Resources are versioned in order to capture a snapshot of the current state of the resources at one specific point in time. Resources in CVS are versioned by tagging them with a version label. When a resource is versioned, it means that a non-modifiable copy of it can be retrieved from the repository.
Versioning a project saves the line up of all resource versions in the project. Resources other than projects (files and folders) can be versioned. However, it is more common to version entire projects together as the resources contained in a project are often highly interdependent. Projects can be versioned from the workspace or from the branch (including HEAD) in the CVS Repositories view. The difference between these two approaches is in deciding which child resource versions should be part of the project version.
When tagging a project as a version from the Workbench, the base revisions of the files in the Workbench are tagged as belonging to that version. This is the preferred method of versioning a project because you know exactly which file revisions will be in the version. This operation is allowed if you have outgoing changes or uncommitted changes. Uncommitted changes are simply ignored and resources with outgoing changes can still have their base revisions be part of the version. Versioning a project with uncommitted or outgoing changes is handy if you have to split the project at the point where you started making changes to the resources and commit the resources to another branch.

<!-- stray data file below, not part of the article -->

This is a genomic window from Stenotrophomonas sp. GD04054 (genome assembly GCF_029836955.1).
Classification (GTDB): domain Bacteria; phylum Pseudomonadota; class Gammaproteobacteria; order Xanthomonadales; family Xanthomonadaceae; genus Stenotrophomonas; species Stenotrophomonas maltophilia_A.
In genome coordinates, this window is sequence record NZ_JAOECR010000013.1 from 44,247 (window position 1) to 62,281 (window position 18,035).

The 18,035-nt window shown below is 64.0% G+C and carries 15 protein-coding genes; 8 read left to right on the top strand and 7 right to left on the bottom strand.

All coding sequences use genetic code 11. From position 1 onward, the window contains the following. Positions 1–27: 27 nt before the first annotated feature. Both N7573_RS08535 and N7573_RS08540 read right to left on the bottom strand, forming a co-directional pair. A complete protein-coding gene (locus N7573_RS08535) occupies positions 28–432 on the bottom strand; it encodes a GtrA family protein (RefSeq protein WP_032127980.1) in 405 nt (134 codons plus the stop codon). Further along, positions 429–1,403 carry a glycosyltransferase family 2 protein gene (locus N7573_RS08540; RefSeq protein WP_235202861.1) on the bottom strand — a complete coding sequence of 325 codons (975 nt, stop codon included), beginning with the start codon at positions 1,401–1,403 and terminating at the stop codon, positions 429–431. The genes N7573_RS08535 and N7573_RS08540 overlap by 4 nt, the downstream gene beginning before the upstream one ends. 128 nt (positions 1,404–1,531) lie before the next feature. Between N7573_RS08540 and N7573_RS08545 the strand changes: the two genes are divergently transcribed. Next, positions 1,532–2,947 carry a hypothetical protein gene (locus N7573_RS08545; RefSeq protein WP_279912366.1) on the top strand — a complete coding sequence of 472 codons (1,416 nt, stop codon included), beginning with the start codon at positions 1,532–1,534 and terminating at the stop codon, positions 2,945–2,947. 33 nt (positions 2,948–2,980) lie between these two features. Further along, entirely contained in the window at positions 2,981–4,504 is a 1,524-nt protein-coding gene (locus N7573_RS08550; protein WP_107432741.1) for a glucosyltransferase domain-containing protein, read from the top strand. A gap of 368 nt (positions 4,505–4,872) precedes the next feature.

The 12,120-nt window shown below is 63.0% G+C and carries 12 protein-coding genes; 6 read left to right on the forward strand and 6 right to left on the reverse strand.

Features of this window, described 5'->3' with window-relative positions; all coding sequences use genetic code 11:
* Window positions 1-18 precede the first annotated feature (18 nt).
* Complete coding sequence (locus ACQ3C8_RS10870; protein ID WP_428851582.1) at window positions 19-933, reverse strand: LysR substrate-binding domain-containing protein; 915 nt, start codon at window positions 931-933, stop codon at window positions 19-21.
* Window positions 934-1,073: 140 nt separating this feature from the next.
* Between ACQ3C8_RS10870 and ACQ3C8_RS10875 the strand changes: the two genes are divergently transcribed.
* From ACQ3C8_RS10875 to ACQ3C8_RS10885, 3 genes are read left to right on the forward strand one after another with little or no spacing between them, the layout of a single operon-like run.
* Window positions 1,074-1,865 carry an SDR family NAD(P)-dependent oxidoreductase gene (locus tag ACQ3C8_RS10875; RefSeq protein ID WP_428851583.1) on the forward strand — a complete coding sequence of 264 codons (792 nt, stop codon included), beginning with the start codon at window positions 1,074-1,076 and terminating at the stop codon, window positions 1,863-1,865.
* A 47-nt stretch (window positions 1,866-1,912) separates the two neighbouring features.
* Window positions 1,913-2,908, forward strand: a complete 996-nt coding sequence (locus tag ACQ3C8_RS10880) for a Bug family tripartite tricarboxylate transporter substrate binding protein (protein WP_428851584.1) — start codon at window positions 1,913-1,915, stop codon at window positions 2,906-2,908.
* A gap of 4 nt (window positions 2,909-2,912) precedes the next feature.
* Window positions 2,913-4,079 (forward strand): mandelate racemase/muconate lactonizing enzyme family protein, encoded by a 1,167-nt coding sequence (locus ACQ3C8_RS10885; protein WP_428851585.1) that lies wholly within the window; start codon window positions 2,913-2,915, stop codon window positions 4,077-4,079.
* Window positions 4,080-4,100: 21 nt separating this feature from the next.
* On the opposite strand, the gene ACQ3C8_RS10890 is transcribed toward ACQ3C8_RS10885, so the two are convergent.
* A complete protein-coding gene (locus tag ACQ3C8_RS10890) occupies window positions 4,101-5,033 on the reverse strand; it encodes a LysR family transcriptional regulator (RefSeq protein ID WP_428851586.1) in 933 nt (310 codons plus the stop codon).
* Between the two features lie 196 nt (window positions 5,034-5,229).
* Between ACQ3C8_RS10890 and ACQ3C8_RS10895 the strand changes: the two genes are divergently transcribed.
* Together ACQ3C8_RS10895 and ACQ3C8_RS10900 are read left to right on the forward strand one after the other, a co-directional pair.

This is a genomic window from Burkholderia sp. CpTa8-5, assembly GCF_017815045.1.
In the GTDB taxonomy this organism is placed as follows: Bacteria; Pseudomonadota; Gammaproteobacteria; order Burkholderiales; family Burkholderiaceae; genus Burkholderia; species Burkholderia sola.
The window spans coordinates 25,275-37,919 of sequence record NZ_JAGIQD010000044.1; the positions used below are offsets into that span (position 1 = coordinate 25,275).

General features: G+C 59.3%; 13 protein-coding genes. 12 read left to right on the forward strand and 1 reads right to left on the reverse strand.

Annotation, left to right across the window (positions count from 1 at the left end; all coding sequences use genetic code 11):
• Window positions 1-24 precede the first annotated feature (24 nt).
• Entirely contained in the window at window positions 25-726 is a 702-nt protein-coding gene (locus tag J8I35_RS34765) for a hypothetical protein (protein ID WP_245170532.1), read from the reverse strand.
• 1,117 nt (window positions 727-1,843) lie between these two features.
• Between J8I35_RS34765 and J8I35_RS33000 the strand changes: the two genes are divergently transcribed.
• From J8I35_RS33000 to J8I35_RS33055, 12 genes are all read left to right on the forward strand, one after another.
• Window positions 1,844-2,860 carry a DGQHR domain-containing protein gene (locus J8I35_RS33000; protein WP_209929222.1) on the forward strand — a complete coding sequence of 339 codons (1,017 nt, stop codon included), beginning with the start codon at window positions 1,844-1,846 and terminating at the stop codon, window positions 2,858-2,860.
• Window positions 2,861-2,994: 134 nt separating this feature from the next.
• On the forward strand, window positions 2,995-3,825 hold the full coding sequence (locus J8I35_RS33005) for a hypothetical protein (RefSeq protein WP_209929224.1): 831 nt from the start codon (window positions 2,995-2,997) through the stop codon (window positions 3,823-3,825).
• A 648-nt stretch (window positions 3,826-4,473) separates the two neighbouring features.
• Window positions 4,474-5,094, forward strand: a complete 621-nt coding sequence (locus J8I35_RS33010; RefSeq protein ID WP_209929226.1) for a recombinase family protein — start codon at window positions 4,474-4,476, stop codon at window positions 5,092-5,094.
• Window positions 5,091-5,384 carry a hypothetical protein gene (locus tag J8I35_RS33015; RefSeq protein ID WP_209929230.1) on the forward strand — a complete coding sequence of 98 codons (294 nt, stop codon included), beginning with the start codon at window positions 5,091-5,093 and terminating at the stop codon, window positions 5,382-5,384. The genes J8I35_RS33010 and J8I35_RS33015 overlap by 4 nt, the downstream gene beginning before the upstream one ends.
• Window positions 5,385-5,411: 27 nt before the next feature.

When tagging a project as a version from a branch in the CVS Repositories view, you are versioning whatever the latest resource versions are in the branch at that moment in time. You should not version your projects from the branch if you do not know what is committed in the branch. For this reason, versioning from the Workbench is often preferable.